Natural Gas Liquids (NGLs): The Outlook for Lease Condensate

The production of condensate is set to continue its rapid pace of production. Concurrently, domestic demand has declined due to constrained demand from refineries [1]. In particular, lease condensate may be particularly susceptible to this oversupply/decreased demand condition. Although lease condensate is a byproduct of natural gas drilling, it is considered crude oil by the Energy Information Administration (EIA) and the Department of Commerce and thus banned from export. This prevents creating an export market for all of the supply, something that is occurring with other NGLs such as butane. Low oil prices further hurt the near-term business case for natural gas exploration and development, including condensate.

Key Details

  • Bentek estimates that condensate production is expected to grow from an estimated 1.8 million barrels per day (MMb/d) in 2015 to 2.2 MMb/d in 2019
  • Potential export demand for condensate could provide the needed relief for the declining domestic (petrochemical) demand
    • Currently, U.S. producers are banned from exporting lease condensate (unrefined product from the wellhead) according to the Energy Policy and Conservation Act of 1975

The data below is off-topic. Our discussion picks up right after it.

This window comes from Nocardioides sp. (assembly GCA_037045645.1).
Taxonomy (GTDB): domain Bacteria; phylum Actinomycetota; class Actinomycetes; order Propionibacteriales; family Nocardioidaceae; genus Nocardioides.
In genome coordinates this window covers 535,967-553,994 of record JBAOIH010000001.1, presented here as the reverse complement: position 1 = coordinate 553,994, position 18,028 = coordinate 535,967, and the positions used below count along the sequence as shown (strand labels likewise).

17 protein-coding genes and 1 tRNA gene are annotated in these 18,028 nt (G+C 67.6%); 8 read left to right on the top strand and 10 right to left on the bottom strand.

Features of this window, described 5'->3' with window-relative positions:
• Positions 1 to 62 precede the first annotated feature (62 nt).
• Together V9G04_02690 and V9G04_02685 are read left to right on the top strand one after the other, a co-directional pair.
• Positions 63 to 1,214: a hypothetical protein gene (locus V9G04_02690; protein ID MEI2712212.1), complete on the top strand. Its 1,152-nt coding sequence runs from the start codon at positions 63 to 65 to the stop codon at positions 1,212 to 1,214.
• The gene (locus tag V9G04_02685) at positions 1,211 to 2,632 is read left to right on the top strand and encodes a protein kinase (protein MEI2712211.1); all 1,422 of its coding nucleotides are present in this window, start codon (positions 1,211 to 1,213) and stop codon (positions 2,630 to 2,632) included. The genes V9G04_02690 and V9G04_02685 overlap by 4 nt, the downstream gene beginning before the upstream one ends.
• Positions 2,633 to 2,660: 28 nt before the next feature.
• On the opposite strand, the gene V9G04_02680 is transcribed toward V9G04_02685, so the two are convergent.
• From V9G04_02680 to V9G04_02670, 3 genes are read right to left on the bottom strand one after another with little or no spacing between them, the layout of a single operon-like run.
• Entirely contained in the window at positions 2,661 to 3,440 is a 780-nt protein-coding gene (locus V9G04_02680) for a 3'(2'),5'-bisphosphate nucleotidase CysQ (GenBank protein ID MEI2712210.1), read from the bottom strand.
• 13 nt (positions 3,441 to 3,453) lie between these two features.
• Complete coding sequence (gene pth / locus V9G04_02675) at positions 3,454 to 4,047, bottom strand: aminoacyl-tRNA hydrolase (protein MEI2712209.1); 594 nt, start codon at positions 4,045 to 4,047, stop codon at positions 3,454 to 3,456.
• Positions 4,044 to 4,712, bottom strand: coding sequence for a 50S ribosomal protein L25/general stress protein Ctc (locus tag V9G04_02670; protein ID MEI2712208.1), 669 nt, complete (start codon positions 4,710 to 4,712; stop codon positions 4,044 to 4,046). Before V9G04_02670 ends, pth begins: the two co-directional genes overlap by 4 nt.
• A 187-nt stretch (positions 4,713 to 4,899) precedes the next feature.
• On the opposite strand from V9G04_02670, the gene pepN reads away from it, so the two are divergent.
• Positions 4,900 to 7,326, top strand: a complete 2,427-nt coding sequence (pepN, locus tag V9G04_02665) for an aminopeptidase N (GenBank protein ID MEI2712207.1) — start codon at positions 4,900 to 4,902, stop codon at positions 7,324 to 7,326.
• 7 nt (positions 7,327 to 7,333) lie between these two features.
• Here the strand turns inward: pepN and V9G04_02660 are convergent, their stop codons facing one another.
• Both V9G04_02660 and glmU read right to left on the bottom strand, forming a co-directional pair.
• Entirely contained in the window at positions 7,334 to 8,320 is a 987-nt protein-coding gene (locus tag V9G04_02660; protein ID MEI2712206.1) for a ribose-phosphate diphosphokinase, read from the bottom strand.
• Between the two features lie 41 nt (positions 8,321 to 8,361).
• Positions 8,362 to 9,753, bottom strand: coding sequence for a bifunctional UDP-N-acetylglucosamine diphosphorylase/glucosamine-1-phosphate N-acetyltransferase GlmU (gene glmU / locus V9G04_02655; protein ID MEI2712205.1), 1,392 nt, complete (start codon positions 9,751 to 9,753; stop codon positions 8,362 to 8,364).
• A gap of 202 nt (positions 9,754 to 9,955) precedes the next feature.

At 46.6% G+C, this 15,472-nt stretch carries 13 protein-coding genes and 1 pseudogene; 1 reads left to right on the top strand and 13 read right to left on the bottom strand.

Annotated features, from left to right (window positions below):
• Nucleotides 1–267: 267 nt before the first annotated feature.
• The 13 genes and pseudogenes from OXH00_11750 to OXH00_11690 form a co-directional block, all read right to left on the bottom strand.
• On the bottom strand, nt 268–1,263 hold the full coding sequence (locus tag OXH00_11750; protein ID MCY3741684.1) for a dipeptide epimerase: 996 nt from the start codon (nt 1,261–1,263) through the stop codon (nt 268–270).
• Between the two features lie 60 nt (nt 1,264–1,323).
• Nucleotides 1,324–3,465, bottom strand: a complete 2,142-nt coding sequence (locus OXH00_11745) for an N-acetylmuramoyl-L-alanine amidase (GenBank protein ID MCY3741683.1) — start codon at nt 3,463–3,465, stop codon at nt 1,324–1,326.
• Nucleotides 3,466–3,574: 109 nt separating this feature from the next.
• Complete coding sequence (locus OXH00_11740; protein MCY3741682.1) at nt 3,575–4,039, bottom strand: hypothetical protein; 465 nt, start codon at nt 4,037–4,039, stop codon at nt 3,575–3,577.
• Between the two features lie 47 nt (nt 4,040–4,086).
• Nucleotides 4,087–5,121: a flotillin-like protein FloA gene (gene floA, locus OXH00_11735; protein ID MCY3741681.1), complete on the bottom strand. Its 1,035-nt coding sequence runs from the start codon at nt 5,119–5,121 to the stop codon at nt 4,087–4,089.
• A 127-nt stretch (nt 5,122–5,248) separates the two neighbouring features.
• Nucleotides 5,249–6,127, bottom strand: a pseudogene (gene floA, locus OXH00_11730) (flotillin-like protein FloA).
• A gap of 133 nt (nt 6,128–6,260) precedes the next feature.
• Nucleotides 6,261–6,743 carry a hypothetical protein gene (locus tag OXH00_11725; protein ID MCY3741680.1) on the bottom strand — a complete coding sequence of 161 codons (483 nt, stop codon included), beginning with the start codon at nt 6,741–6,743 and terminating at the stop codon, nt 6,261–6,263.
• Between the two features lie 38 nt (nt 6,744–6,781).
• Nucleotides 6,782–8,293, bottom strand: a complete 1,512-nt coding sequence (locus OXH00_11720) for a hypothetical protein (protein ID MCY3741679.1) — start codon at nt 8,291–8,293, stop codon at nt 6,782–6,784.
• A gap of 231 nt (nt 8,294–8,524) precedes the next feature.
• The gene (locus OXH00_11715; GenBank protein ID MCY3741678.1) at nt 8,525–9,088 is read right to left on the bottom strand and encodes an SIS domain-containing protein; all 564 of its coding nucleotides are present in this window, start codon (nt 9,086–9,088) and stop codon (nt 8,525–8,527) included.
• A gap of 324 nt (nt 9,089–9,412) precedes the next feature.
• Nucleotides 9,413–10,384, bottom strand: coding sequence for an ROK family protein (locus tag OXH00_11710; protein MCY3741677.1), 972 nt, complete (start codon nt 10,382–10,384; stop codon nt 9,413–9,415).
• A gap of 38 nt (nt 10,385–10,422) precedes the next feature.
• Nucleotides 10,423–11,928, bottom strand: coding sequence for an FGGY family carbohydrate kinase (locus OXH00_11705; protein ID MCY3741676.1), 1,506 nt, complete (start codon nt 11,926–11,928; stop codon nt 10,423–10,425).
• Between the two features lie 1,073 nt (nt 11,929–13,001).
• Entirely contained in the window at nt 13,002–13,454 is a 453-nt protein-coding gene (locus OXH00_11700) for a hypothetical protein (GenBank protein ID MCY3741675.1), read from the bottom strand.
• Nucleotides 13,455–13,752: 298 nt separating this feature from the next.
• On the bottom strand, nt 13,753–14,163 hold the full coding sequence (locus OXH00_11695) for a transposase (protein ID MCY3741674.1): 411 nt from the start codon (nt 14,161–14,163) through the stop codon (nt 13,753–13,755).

• However, natural gasoline and naphtha (both refined products) are currently approved for export
  • In several recent cases, the Department of Commerce’s Bureau of Industry and Security has ruled that companies can export condensate processed through a distillation tower (versus a full natural gas processing plant) because it was no longer crude oil
    • These rulings are the result of requests from oil companies to receive classification decisions about the distillation process of condensate

Implications

An expanding condensate supply, driven by rapid natural gas production growth, faces slowing U.S. petrochemical demand. However, new demand enabled by condensate splitters (which make lease condensate a refined product ready for export) may provide temporary relief, pending a favorable export ruling by the U.S. Department of Commerce. Specifically, Canadian demand for condensate as a diluent is a viable outlet for growing domestic supply. If Canadian demand remains strong and the regulatory outcome is positive, the condensate market could remain a key component of natural gas profits. Alternatively, low demand for NGLs coupled with low oil prices may force natural gas investors/developers into difficult decisions to maintain margins and continue production and expansion.

More Information

[1]Bentek Energy – Platts Oil & Gas Conference 2014

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Jason Payton Manager

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